Again, Build Back Better is going to address that in many ways. If we pass Build Back Better in terms of your small business, and congratulations on starting a small business. We also want to make sure that small businesses can better compete for workers because we know that where you see paid family leave, it’s usually with the bigger companies who can afford it, but smaller businesses can’t. But we want our small businesses to be competitive, to do well. Our small businesses in the United States, the last numbers I saw almost half of the American workforce works for a small business or owns a small business.
Kamala Harris: (34:32)
Let’s even the playing field, right? Both for the sake of supporting hardworking people, supporting our small businesses, and supporting our families. And that really, at the heart of it, is part of the essence of what we are fighting for with the Build Back Better initiative. So thank you for telling your story. How’s your son doing?
Stephanie Woody: (34:56)
He is fantastic. No one heals like a 13-year-old. Already back on his bike.
Kamala Harris: (35:01)
Yeah, the teen years are-
Stephanie Woody: (35:02)
Kamala Harris: (35:04)
… they are just extraordinary in many ways. You haven’t got there yet, Tammy. I’m just telling you. But thank you for sharing your story. Right, exactly.
Stephanie Woody: (35:19)
Thank you so much.
Kamala Harris: (35:19)
Speaker 1: (35:26)
Thank you so much, Madam Vice President. Former First Lady, Rosalynn Carter, once said there are only four kinds of people, people who are caregivers or will be caregivers and people who need care or will need care. We’ve heard four different care stories today and we’ve seen how substantive government support could change our lives. These are all of our stories. And together, they tell a shared story about how urgent and important this support is to millions of us across the country. Care unites us all. As we’ve heard from Senator Duckworth and Vice President Harris, the Build Back Better Agenda will provide that support to Americans everywhere.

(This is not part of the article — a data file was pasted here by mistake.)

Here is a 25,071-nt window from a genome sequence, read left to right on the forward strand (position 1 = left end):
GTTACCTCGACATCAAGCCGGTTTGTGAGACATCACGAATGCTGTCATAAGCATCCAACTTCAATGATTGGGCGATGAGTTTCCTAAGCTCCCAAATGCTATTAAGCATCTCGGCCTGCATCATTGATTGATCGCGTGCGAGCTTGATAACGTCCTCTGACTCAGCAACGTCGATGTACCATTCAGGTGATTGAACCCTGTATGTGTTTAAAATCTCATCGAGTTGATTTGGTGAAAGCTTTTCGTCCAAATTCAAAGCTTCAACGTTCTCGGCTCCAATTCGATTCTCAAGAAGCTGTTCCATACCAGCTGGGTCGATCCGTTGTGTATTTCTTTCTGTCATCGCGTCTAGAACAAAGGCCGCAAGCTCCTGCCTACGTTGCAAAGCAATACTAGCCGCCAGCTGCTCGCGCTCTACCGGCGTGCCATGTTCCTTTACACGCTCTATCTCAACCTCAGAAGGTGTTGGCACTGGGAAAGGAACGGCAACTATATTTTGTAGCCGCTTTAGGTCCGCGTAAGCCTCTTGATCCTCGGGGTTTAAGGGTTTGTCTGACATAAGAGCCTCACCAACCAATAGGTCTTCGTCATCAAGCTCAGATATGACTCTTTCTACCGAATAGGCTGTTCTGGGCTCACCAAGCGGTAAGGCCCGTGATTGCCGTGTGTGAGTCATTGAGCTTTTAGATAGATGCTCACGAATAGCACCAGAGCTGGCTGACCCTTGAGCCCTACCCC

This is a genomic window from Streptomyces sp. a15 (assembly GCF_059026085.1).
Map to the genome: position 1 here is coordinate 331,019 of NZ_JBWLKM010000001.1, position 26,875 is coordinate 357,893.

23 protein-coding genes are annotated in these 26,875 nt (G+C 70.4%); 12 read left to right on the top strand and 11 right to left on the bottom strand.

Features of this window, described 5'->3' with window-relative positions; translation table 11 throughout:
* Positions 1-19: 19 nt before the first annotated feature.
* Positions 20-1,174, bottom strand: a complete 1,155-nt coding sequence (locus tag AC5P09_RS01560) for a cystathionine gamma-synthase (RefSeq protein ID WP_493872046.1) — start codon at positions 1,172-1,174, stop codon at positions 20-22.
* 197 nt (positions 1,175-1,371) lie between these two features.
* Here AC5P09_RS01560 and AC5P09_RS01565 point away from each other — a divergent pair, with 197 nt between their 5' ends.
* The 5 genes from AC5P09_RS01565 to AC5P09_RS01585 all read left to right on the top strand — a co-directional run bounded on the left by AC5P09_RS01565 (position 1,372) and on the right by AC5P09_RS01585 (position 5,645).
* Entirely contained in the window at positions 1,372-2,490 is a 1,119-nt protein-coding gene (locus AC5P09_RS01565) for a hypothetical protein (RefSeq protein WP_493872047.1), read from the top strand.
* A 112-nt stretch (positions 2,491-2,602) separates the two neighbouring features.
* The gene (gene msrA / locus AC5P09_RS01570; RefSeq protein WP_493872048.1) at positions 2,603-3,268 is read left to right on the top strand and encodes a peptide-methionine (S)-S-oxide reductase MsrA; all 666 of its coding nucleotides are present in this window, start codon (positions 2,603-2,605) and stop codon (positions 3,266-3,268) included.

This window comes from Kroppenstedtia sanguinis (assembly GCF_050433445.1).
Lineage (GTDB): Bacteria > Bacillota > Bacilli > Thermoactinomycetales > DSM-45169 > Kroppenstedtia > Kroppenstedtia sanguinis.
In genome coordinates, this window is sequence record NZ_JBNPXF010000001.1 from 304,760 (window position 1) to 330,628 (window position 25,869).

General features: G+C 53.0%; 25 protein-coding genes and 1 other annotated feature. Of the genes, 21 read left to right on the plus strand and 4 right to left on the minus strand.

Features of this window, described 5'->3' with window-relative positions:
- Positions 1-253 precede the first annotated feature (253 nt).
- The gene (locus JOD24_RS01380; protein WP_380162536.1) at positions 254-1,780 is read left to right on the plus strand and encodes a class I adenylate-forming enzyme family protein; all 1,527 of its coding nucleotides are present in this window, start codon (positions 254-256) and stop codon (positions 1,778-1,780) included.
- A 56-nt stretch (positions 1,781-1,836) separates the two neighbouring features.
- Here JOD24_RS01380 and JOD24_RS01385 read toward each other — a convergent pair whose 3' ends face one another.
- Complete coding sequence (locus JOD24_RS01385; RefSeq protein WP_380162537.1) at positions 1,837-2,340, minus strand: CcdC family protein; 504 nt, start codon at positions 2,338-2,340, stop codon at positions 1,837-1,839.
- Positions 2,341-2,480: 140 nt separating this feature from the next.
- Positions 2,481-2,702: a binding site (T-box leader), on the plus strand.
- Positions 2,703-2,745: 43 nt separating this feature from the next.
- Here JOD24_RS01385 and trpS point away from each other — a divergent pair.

Speaker 1: (36:13)
It’s a once in a generation opportunity to lift up our families, to help us work, and to secure our future. It’s truly historic. So thank you so much to our engaged audience for joining us today, and thank you to Joan, to Tori, to Stephanie and Nicole and your whole family for sharing your experiences as care workers and as family caregivers and people who need this assistance. Thank you to all the caregivers out there watching for all that you do. I hope today was a reminder that you are not alone. Finally, thank you to Senator Duckworth and Vice President Harris for your leadership, for taking the time to hear these stories and share your own. For championing real solutions, finally, and for helping us understand how the Build Back Better Agenda can address some of the most pressing issues we face every single day.
Speaker 1: (37:14)
Each of us has a role to play in making sure that we have the care infrastructure we need to thrive. Call your Senators, call them today, tell them you support Build Back Better with investments in childcare, paid leave, and home care. Together, let’s make sure all Americans get the support we need because care can’t wait.
Kamala Harris: (37:45)
[Ishin 00:37:45], thank you so very much. Again, I want to thank everyone. All that you were doing really is extraordinary work. The Care Can’t Wait coalition, thank you to everyone for your activism, for your energy, for your optimism, for your fight. This is not going to be easy to get this done. If it were easy, it would’ve been done, but we know this is good stuff, this is important work, and it will benefit so many people who deserve to be seen and heard. I want to thank everyone for being a part of this and for the coalition.
Kamala Harris: (38:24)
Senator Tammy Duckworth, thank you. I’ve seen you in the Halls of Congress. I’ve seen how you fight and how your voice resonates and is truly a voice of leadership on this and so many other issues. So thank you for joining this and being such a big part of the you. Thank you. Thank you guys. Thank you everyone.